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Amazon is sending its Kindle ebook reader off to college, enrolling it in a program to help save students from the crushing burden of skyrocketing textbook prices.

"We're excited to offer students an option to rent Kindle textbooks and only pay for the time they need – with savings up to 80 per cent off the print list price on a 30-day rental," says Amazon's Kindle kingpin Dave Limp in a canned statement.

The new program – called, appropriately enough, Kindle Textbook Rental – will enable students to rent books for periods from 30 and 360 days. There's also an option to buy the book at any time during the rental, or to extend the rental period in increments as brief as a single day.

Amazon's program will also hold onto any notes and highlights that a student has made in his or her rental and has synched into the Amazon Cloud over the company's Whispersync service. Should the student eventually decide to buy that book – even well after the rental period has ended – Limp says that "your notes will be there just as you left them, perfectly Whispersynced."

Of course, Amazon hasn't inaugurated this service – US-only at this point – merely out of the goodness of its heart. Not only is the online megaretailer presumably hoping to goose sales of the Kindle ebook reader itself, but there are also all those copies of Sizzling Sixteen and Smokin' Seventeen that students might buy for less-academic moments.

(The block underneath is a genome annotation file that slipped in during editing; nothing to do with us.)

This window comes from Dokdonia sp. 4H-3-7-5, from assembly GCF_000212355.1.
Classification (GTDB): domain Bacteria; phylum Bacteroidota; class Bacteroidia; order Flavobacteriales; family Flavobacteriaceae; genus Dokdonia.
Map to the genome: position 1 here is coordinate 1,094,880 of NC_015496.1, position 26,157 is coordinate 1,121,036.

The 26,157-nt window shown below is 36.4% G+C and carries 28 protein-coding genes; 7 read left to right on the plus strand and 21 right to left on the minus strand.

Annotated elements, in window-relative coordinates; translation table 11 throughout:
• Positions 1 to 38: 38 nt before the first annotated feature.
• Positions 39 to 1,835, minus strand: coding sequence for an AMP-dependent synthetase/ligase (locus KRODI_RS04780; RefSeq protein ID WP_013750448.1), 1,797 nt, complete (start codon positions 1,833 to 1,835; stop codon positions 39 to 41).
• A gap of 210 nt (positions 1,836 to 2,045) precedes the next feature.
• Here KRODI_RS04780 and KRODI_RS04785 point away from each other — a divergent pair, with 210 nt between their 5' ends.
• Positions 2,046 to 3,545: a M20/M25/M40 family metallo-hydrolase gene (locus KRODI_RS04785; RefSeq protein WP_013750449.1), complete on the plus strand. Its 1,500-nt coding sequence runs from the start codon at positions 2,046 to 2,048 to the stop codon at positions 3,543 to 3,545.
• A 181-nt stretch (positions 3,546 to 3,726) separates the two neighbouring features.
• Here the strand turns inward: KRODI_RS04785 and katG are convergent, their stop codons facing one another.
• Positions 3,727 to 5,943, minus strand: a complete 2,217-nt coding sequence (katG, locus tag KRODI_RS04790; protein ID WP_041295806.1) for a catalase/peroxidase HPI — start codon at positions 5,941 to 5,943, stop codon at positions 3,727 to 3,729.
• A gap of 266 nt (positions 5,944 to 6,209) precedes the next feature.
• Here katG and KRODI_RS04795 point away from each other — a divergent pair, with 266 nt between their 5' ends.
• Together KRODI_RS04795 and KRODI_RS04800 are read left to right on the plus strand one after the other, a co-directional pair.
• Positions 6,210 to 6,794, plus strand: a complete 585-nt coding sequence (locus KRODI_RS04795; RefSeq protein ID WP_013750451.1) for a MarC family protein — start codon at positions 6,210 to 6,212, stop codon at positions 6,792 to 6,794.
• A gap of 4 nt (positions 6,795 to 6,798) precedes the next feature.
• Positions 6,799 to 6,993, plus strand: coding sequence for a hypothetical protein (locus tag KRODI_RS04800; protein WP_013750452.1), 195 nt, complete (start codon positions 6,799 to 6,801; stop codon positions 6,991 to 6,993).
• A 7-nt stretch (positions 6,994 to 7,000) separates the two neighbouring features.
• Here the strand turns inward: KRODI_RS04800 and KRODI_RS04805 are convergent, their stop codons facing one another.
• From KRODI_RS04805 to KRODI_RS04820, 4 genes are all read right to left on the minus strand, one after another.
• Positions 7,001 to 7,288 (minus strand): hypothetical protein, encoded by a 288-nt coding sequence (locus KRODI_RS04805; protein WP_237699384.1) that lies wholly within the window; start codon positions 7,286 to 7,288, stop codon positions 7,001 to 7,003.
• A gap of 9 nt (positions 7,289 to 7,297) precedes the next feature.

Still, with tuition costs going through the roof, anything that might help alleviate the equally soaring costs of textbooks is to be applauded. According to The Student PIRGs, students currently spend an average of $900 per year on textbooks, and textbook prices have increased four times as fast as inflation since 1994.

The Kindle Textbook Rental program should help put a dent in that $900 per year – perhaps even enough to pay for some other necessities of campus life, such as a couple of cases of Newcastle. ®

Bootnote

On the same day that Amazon announced its Kindle Textbook Rental program, the beleaguered, bankrupt, buyer-less Borders bookstore chain announced that it was liquidating, and closing its 399 brick-and-mortar stores. As your Reg reporter sang with his beaded, bearded buddies back when he was in college, "The Times, They Are A-Changin'".

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